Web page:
But at this point, with the time that had passed and with all the walking, the urge to find some decent food had begun to rise up in everyone. So we began to look around for some food, though many of the places either didn’t look good enough for some people, or were perhaps too pricey for what they wished to spend. So even though we came across a handful of restraunts, we continued to wander in search of something more. But in doing so, we actually came across one of Nagoya’s more notable landmarks… the Nagoya TV Tower. And at the base of it, for quite a bit of distance, there was a rather nice park that I got a few pictures of. We didn’t go up Nagoya TV Tower, though its on the agenda for another day.
The large stairways actually led down into the subway system… but at this point, the idea of food was still ever growing. So again, we headed off in search of food. There was a good bit of walking around that took us past some multi-level stores… we investigated one building in particular that actually had a ferris wheel attached to it. One of the floors had some anime and such items, while some of the upper floors actually had some restaurants and even maid cafes… but we didn’t find anything in particular to hold our interest for too long, before we headed out again. After a bit more walking around, we eventually happened across this place… and at this point, one of the guys ultimately just threw down the ultimatum that it was here or nowhere, since we kept passing place after places for one reason or another. So it was decided this would be the place we would try.
Apparently the place is rather well known for its wings, as it was a big draw on the menu, though I aimed for something a little different personally. I took pictures of my meal, as well as a few of us at our table, and even the menu itself… so you have an idea of the type of things we had the options of. Too much stuff on the menu looked too good! It was pretty difficult to choose what I wanted… but the food did not disappoint! Everything looked good, and my meal was one of the better I’d had since I’d been in Japan. By the way, the clothe looking thing that is rolled up at the beginning? It’s a heated, moist towel that is used to ‘clean’ your hands off before your meal…. equivalent to washing your hands roughly.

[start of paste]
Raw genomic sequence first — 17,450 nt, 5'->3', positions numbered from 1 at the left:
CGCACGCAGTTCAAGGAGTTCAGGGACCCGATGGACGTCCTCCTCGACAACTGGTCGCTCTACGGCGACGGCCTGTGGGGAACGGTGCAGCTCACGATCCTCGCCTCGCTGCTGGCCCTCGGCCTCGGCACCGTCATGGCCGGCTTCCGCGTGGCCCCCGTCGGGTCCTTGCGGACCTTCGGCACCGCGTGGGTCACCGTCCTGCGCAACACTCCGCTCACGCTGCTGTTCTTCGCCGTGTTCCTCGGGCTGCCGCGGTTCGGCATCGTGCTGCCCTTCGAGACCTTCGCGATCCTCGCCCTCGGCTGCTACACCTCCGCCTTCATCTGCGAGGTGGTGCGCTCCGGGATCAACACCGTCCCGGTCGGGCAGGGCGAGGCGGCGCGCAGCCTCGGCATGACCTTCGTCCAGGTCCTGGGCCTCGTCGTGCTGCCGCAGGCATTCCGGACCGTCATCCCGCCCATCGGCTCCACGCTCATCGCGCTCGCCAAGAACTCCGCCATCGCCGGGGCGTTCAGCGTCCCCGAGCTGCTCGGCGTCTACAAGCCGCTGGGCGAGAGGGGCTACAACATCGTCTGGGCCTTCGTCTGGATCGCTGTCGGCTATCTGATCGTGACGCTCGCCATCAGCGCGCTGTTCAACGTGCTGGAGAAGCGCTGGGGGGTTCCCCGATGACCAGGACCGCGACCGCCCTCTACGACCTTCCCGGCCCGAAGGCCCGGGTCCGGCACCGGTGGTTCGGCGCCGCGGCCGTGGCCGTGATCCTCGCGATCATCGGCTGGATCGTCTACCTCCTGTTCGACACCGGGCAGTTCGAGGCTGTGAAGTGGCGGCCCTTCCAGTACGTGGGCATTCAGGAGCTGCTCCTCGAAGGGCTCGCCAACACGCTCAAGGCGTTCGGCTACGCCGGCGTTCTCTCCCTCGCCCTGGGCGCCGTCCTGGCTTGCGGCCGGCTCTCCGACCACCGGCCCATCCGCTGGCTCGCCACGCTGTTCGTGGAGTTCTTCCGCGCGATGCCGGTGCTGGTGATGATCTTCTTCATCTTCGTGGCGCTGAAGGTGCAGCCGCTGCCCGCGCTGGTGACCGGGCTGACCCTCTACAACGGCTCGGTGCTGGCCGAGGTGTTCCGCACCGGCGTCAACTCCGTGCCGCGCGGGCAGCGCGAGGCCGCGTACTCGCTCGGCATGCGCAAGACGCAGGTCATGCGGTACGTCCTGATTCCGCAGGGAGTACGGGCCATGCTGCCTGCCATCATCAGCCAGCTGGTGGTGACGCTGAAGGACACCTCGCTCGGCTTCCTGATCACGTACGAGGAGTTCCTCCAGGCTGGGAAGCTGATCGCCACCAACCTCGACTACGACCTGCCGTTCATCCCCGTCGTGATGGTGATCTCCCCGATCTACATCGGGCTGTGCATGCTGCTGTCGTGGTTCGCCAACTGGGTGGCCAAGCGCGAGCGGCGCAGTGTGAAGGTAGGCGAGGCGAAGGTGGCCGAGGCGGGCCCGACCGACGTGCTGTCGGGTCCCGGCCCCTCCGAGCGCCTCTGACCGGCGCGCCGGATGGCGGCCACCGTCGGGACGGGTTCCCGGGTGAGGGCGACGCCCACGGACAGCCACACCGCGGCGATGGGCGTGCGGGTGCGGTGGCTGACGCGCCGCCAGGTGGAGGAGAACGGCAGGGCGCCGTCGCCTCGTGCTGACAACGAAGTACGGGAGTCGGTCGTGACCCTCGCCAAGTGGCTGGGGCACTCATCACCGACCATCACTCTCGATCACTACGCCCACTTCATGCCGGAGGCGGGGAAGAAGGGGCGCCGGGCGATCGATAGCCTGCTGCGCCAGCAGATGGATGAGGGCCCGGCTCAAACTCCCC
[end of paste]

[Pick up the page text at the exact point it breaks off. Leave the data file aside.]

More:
The meal was -very- good. The chicken I got was actually a bit hotter than I anticipated, and I’m kind of a sissy when it comes to heat, admittedly. The gyoza were really good, and the pink drink was essentially white wine, cherry syrup and soda… not very alcoholic but damn good! OF course with the meal eventually reaching its end, we decided to head out again. We headed back towards the area of Nagoya TV Tower, and came across an interesting structure close to it. I would later find out that it was called Oasis 21, and the top most floor had a pool across nearly the entirety of it, as well as having a shopping mall type thing at the base of it. At night (as it was now long since dark) it was actually very pretty…. and Nagoya TV Tower as well, given that it was lit up at night. I got a picture or two of the TV Tower’s reflection in the pool of Oasis 21.. I though it looked damn good, personally.
After spending a bit of time looking around Oasis 21, we finally decided to head back home, as the hour was getting a little later, and we wanted to ensure we got back at a reasonable time. It would take roughly 45 minutes to an hour to get back home, especially as we had to wait on the bus. But all-in-all, it was a rather informative and enjoyable outing! (And would be one of my more busy days for the weeks to come, I think heh).
While we were waiting for the bus, since we didn’t think it’d be showing up for a good 20 minutes, we decided to actually pay a visit to the french bakery that we had seen earlier in the day. I got an apple and cream pastry, as well as what was essentially a more doughy hotdog…. the hotdog was good, the other was a lot of bread and seemingly little filling (or too little for me, really) which made it seem a little more dry than I think it really was intended to be. But after that, we found our right bus, though only after huddling out in the cold for what seemed like forEVER (maybe 10-20 minutes, as we mis-judged when the bus we needed would show up), and even had to form a ‘penguin circle’ to try and stay warm… it was amusing (and frikkin cold!).
Yet the bus we needed would finally show up, and we would enjoy the long ride back towards the 7-11, and then the seemingly longer walk back to I-House and Proxy. But when we finally got back to Proxy, I hit the hay like a ton of bricks. All the walking and checking stuff out really wore me out!
End of Day 4!
(ps – sorry this took so long…. as you could see, it was a sizable post… maybe should have shorted it and put it into a couple posts? hmmmm…)